MOUNT VERNON — It took an intense meeting and some additional end-of-the-day wrangling, but the Knox County Commissioners and Sheriff David Barber finally hammered out an agreement on a budget reduction for the sheriff’s office. The agreement leaves the sheriff short of the amount requested in order to balance a shortfall in the county’s general fund, but gives the county a possible way to make up the additional funds. Though the agreement includes furlough days, it averted layoffs which would have weakened the sheriff’s office and left the county in the perilous shape other area counties have reached.
Nearly 25 people showed up for the budget showdown, including sheriff’s office employees, police union officials and concerned citizens. They witnessed a tense meeting that narrowed the county’s budget shortfall without closing the final gap.
All county departments receiving money from the county’s general fund (with two legal exceptions: The Board of Elections and Veterans Services) have been trying to cut 9 percent from their annual appropriations to make up for a revenue shortfall. However, since half the year has passed, the request amounts to an 18 percent cut for the remainder of the year. As the largest county department, the sheriff’s office has the largest budget, requiring the largest cut. Debate has intensified in the last two weeks about how far the cuts should go.
Barber said he met with representatives of the Fraternal Order of Police union to discuss furloughs. He said that the F.O.P. will support up to seven furlough days for union employees, a number which would be applied to non-union employees as well. Additionally, he said that all non-union employees will go from 40-hour work weeks to 32 hours. These measures will save a total of $78,000. Another $20,000 can be saved by changing the jail staff to 12-hour shifts. He also volunteered to throw in the jail’s $20,000 income from housing prisoners from elsewhere. This still leaves the sheriff’s office $80,000 short of the target given by the commissioners.
Barber pleaded with the commissioners to recognize his department’s efforts and make up the remaining money elsewhere.
“These people put their lives on the line,” Barber said.
Commissioner Allen Stockberger said that it is the board of commissioners’ responsibility to ensure that county government can continue to operate. Without the targeted reductions, the budget is too tight for smooth operations.
Barber said that cutting further would jeopardize his department’s functions. He asked for the commissioners to make a proposal either accepting what he has cut thus far, or offer an alternative.
“If you choose not to meet us with a proposal, you’re compromising the safety of the people of Knox County,” Barber said.
Stockberger responded that the commissioners were just trying to treat all departments equally.
“That’s the problem,” said Lt. David Shaffer of the sheriff’s office. “You’re holding a gun to our head and giving us one option.”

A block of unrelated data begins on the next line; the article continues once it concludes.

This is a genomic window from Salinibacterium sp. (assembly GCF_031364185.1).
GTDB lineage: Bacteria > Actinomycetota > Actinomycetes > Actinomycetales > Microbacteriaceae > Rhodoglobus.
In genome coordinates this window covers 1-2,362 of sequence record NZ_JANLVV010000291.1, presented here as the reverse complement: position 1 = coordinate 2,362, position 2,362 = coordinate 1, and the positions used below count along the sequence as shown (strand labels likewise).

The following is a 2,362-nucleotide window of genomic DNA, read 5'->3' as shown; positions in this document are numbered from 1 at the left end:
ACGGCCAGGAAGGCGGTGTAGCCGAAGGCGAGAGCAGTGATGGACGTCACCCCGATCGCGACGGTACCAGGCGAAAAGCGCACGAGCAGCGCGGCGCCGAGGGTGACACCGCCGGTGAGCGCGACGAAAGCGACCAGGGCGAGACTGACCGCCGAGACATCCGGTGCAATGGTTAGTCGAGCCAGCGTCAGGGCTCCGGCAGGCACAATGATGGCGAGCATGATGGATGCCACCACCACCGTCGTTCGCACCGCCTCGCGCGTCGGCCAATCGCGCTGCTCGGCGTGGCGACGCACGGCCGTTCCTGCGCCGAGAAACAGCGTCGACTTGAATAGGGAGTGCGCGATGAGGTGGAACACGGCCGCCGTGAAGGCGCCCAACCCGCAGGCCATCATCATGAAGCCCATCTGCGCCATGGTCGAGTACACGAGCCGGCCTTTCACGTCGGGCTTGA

Shaffer asked the commissioners what the sheriff’s office should do that they haven’t already done, but Stockberger demurred, saying that it wasn’t the commissioners’ business to dictate how the cut be made.
Gambier resident Robert Small addressed the room, saying that he didn’t want to choose sides; he wanted to feel safe in his home, but also wanted local government to continue to operate responsibly. He said he was worried that on one side, small crimes could go uninvestigated, while on the other side, small crimes might not get prosecuted if those departments are cut. He asked if there were any way to reroute funds from such projects as the bridge restoration on Big Run Road.
Wise said that it wasn’t in their power to do that, as the bridge restoration was a project of the county engineer’s department, coming out of his budget, which is not subject to the general fund shortfall.
Fraternal Order of Police ???? Wayne Noggle asked the commissioners if they had the authority to do an emergency sales tax increase on behalf of emergency services. Stockberger said that he wasn’t sure and would ask the county’s legal counsel to advise them on this issue.
Beverly Snyder, an employee of the sheriff’s office who lives in Morrow County, had a tearful warning about the situation there, where the local sheriff’s department has been drastically scaled back due to budget problems.
“People are arming themselves in Morrow County,” Snyder said. “Is that what you want?”
When the meeting appeared about to end unresolved, Capt. Richard Brenneman asked if the commissioners could tell him when they would decide, because he had employees contemplating putting their vehicles and houses up for sale because of the possibility of further furloughs or layoffs. Barber added that the stress of the unresolved situation was destroying morale. The commissioners agreed to look over the numbers and come back with a counterproposal by the end of the day.
According to Stockberger, the final negotiated agreement, accepts the reductions Barber proposed Thursday, including the $20,000 from bed rentals. The agreement also gives the commissioners authority to attempt drumming up further bed rental business to help make up the additional $80,000 needed to cover the budget gap. No sheriff’s office employees will be laid off at this time.